The headlines about fraud in Europe’s carbon credit trading system (2010: “Fraud Besets E.U. Carbon Trade System,” 2009: “Europol: $7.4 Billion Lost from Carbon Trading Fraud in Europe“) seem to confirm what some critics of carbon credit trading have been saying all along (2007: “Carbon Trading Open Invitation To Fraud,” 2007: “The greenhouse gas emission trading scam“). Are these news stories proof that the critics are right? Are carbon credit markets inherently susceptible to fraud?
Victor Flatt, at Flatt Out Environment, says no, these stories are just show the growing pains associated with a new market.
The fraud perpetrated on the EU exchange was basic garden variety thievery. Criminals got access to an asset (carbon credits) and stole them. This could (and has) happened with many assets, and is a risk of electronic records and trading. … The one way that this can be attributed as uniquely related to the carbon market is that the entire trading system is new, and new systems present more opportunities for thievery, rent-seeking, and fraud. It seems clear that the security protocols on some of the EU country registries were not sufficiently strong or that market participants were not educated enough about the protocols of the exchanges to protect their security information from “phishing.” Luckily, the amounts in play were relatively small, they were quickly discovered, and this will provide lessons for future security upgrades.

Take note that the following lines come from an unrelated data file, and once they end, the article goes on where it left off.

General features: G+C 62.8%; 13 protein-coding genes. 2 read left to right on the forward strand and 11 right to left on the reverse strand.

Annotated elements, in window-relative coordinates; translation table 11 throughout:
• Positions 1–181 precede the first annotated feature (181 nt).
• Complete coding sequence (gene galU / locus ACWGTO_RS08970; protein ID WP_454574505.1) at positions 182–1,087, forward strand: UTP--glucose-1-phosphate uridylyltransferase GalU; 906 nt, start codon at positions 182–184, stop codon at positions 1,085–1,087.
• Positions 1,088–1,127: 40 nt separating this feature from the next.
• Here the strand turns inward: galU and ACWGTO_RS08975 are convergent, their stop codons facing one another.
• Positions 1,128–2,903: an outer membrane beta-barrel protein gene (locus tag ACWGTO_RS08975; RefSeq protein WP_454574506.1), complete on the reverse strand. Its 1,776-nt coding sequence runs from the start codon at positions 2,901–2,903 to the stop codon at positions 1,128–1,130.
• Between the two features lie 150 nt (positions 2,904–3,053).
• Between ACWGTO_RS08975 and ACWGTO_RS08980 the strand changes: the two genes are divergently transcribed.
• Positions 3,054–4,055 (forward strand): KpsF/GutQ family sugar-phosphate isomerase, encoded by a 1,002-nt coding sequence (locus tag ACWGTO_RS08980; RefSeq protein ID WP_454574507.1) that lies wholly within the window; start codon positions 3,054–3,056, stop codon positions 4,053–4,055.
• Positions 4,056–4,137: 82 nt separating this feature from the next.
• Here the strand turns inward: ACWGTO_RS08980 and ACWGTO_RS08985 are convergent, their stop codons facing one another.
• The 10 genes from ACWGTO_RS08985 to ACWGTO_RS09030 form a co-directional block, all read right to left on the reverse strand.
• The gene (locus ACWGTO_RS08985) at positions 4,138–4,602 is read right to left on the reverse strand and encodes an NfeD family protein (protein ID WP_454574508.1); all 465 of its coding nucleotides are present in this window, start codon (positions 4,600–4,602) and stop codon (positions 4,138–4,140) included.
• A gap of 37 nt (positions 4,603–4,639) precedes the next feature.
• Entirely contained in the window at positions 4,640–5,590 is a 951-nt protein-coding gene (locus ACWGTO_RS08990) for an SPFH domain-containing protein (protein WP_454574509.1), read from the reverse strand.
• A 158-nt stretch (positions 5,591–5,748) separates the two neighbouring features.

Market manipulation can be achieved without fraud, and whether or not the European market is susceptible to manipulation is not revealed by the above complaints. Again, so far at least, the RGGI markets have not shown evidence of market manipulation. (The RGGI design team did go to some lengths to design a market that would be difficult to manipulate.)
Of course, since these trading markets are essentially created by legislative action, they could be revised by legislative action. The temptation to jump in and “fix” the market will rise any time enough legislators think that the prevailing carbon credit price is too high or too low. Existing pollution credit trading programs in the U.S. have escaped such meddling mostly by being too small to be of much interest. Also, they seemed to work so well that few people wanted to mess with them. Carbon credit trading won’t be “too small to be of much interest,” so its best protection from after-the-fact legislative meddling will be to work so well than few people will want to mess with it.
That and, of course, continuing public support for the underlying science of climate change that is motivating efforts to control greenhouse gas emissions in the first place.